boy playing guitarMaybe your 4-year-old scampers around wearing her ballet tutu over her blue jeans. Perhaps, after watching a season of “American Idol,” your son wants singing lessons. Or your kindergarten finger-painter has become a teenager interested in Georgia O’Keeffe. 

Whether your child has an innate interest in the arts—or you’re trying to encourage an interest—there are many summer activities where she can indulge her curiosity about dance, music, acting, painting, ceramics, photography, and more. The arts focus largely on individual achievement and abilities to transform a canvas, a block of wood, or a string of notes into a personal masterpiece. Performing and fine arts camps and programs can offer an opportunity to think outside the box in a safe, creative environment. Campers can find a fresh way to imagine, invent, and think.

Sensory Stimulation

“To learn, we depend on our senses to process the information around us. There are three major learning styles: visual, auditory, and kinesthetic. We all learn differently, but a school classroom or a traditional camp may only teach using one or two styles. Exploring the arts in a focused program will expand your child’s horizons and allow her to use all of the learning styles,” says Sara Peschke, a studio ceramic artist and instructor.

Further, she says, “A child may not find success in academics or sports, but often may feel safe and successful in the arts. Age, instead of skill level, is usually the only prerequisite to taking a class or enrolling in a camp. Experienced counselors will set a broad rubric in place so that within those guidelines, all of the children in the program can be successful.”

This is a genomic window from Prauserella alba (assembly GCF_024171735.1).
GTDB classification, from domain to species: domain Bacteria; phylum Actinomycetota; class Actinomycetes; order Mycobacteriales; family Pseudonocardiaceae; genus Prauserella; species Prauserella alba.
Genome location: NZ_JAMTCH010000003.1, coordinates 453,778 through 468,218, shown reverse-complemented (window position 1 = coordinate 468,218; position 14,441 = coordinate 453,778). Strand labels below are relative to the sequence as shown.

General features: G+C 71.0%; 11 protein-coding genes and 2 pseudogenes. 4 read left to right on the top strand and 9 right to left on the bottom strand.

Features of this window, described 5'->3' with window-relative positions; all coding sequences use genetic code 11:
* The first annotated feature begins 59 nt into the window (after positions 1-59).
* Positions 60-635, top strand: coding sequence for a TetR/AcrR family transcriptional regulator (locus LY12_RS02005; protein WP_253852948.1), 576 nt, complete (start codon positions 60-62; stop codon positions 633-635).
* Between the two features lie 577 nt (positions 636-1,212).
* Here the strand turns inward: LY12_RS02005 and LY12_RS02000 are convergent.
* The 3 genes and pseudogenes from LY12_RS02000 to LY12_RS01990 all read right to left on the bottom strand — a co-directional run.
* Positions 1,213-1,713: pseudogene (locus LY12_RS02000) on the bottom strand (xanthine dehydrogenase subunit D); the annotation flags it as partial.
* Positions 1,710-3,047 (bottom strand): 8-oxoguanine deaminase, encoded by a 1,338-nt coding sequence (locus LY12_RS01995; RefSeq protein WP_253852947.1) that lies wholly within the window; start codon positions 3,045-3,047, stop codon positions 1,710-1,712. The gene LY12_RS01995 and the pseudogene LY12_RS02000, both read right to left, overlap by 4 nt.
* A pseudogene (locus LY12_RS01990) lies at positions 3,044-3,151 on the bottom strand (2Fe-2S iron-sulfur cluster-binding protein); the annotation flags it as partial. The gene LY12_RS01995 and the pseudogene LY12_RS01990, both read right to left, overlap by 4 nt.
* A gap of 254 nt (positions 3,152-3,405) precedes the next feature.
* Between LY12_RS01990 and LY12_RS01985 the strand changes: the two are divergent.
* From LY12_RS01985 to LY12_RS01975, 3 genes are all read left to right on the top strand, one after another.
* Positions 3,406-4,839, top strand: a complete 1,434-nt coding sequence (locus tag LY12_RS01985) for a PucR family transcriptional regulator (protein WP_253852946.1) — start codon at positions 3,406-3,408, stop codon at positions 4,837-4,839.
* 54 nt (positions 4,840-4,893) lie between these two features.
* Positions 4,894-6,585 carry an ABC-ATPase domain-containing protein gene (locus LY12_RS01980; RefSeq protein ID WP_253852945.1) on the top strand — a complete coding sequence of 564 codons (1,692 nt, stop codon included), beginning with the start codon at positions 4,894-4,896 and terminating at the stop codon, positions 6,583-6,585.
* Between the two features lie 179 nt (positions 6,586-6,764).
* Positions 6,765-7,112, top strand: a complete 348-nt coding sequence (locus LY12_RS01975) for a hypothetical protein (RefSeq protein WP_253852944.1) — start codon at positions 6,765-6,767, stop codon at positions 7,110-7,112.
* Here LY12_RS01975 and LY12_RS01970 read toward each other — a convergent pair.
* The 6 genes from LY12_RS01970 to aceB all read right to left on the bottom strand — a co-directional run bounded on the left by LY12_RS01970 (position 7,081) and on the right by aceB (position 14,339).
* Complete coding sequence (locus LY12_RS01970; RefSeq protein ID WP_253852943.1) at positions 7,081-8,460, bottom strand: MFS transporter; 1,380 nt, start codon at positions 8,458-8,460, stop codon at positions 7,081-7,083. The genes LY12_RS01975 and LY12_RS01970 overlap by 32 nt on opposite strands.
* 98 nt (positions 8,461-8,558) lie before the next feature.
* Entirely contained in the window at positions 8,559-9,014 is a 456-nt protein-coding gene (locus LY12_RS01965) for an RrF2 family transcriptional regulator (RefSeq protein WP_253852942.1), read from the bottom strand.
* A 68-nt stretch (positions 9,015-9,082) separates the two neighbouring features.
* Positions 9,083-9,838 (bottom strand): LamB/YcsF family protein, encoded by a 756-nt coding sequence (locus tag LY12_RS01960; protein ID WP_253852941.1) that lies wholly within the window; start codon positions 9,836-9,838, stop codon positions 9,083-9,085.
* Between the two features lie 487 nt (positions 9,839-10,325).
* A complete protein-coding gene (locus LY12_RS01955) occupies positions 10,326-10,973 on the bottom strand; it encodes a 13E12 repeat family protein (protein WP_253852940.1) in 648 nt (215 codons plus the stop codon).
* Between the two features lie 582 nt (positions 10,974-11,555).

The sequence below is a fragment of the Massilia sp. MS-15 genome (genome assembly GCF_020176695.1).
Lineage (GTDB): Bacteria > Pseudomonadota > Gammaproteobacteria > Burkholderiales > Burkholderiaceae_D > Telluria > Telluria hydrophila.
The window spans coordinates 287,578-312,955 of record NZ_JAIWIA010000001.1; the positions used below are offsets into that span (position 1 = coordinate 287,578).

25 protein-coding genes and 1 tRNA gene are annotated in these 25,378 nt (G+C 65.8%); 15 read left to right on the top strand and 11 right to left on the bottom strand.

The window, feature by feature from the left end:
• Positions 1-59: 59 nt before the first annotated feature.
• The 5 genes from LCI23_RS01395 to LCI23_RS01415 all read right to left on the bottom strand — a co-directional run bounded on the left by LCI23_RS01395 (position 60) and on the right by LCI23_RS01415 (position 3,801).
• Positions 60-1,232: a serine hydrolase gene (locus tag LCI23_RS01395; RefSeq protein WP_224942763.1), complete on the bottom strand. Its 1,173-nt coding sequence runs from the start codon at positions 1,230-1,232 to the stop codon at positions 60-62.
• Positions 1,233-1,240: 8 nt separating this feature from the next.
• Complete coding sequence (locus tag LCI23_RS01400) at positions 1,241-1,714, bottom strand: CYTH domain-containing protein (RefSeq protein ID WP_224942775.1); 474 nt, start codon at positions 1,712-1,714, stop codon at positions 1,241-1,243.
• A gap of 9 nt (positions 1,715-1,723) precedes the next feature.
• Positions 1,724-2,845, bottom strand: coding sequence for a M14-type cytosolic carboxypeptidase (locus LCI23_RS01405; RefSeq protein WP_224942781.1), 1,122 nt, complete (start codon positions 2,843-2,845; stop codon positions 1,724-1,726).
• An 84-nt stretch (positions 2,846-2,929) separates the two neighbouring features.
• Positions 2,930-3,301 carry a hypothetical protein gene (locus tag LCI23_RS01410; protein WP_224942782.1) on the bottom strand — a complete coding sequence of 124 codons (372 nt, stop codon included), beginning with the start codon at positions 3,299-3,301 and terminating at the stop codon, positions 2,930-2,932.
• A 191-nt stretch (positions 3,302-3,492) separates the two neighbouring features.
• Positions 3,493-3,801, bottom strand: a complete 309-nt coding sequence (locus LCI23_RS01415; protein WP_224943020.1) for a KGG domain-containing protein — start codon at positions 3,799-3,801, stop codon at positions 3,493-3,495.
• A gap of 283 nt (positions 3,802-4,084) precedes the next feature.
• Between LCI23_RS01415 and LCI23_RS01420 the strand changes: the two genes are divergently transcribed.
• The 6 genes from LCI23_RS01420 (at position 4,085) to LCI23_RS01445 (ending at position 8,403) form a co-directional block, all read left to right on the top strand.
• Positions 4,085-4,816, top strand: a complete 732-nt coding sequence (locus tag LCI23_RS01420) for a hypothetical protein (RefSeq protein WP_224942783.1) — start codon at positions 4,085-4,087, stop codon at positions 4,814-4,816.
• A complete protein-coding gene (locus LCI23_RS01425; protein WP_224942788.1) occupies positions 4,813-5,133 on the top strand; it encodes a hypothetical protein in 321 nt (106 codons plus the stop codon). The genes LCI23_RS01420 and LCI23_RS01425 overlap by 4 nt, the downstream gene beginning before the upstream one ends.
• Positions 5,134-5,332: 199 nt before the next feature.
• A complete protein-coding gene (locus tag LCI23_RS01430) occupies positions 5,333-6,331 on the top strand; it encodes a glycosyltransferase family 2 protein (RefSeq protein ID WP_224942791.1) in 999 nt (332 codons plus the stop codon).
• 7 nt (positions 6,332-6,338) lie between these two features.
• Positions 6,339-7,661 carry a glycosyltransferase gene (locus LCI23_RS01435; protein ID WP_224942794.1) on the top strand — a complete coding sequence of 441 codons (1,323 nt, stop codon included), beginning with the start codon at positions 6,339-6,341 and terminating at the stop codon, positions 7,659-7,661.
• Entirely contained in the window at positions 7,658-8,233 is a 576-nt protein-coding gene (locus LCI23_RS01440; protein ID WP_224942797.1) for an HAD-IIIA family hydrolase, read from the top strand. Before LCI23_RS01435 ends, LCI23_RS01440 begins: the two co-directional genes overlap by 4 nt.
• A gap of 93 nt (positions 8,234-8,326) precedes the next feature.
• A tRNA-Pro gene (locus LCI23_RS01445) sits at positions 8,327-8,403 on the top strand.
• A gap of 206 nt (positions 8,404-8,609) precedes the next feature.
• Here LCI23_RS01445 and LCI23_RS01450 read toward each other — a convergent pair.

A child may not find success in academics or sports, but often may feel safe and successful in the arts.

Creative Thinking

An arts camp experience has some of the same benefits as an athletic camp. It improves hand/eye coordination and skills, and increases self-awareness and feelings of self-worth. “The arts engage both the right and left side of the brain,” says Peschke, mom of two. “Exposure to the arts is cross-curricular, making use of academic, expressive, or physical skills that can enable a student to feel success in an area they otherwise thought they were not as capable.” Here’s how:

  • A student who does not excel in math but is strong in painting or sculpture will come to understand the mathematical concepts of space through building with clay or wood. 
Children who love to sing, dance, and act can gain new skills and confidence that will serve them well if they pursue classes or performance opportunities during the school year.
Many parents find the arts invaluable for a child who marches to a different drummer. “It’s great for the minds that never turn off, the kid with insatiable curiosity, or the ADD child,” says Peschke. “The arts provide a place for that soul who otherwise feels displaced.”
Art camp also enables kids to make new, like-minded friends. Because children work closely together, the camps offer a natural setting for teamwork and shared goals. “Discussion and critiques, as well as an art show or a dramatic or musical performance at the end of the session, are inspiring. They provide a sense of unity, as well as closure to the project or the end of camp,” Peschke says. 

Claire Yezbak Fadden is a freelance writer and mom to a camp counselor.

In what areas have your kids found their artistic passion?